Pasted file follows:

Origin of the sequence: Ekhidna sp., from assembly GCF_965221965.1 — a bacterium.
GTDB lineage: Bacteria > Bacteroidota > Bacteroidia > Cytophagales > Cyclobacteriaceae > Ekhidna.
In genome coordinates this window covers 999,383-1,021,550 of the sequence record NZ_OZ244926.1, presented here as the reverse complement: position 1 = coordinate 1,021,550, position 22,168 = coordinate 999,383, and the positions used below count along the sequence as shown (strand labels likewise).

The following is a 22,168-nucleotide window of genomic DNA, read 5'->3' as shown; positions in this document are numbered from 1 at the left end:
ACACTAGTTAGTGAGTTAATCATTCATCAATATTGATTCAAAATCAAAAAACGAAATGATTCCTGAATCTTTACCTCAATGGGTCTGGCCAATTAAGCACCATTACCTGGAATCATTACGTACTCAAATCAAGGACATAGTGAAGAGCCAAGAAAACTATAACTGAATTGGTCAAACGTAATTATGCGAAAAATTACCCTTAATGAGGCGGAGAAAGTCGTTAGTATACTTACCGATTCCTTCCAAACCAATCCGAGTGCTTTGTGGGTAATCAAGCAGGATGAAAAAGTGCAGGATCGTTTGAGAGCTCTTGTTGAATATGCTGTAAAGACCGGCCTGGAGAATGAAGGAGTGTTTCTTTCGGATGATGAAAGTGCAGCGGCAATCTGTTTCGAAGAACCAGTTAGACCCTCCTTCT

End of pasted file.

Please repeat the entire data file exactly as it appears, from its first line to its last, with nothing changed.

Origin of the sequence: Ekhidna sp., from assembly GCF_965221965.1 — a bacterium.
GTDB lineage: Bacteria > Bacteroidota > Bacteroidia > Cytophagales > Cyclobacteriaceae > Ekhidna.
In genome coordinates this window covers 999,383-1,021,550 of the sequence record NZ_OZ244926.1, presented here as the reverse complement: position 1 = coordinate 1,021,550, position 22,168 = coordinate 999,383, and the positions used below count along the sequence as shown (strand labels likewise).

The following is a 22,168-nucleotide window of genomic DNA, read 5'->3' as shown; positions in this document are numbered from 1 at the left end:
ACACTAGTTAGTGAGTTAATCATTCATCAATATTGATTCAAAATCAAAAAACGAAATGATTCCTGAATCTTTACCTCAATGGGTCTGGCCAATTAAGCACCATTACCTGGAATCATTACGTACTCAAATCAAGGACATAGTGAAGAGCCAAGAAAACTATAACTGAATTGGTCAAACGTAATTATGCGAAAAATTACCCTTAATGAGGCGGAGAAAGTCGTTAGTATACTTACCGATTCCTTCCAAACCAATCCGAGTGCTTTGTGGGTAATCAAGCAGGATGAAAAAGTGCAGGATCGTTTGAGAGCTCTTGTTGAATATGCTGTAAAGACCGGCCTGGAGAATGAAGGAGTGTTTCTTTCGGATGATGAAAGTGCAGCGGCAATCTGTTTCGAAGAACCAGTTAGACCCTCCTTCT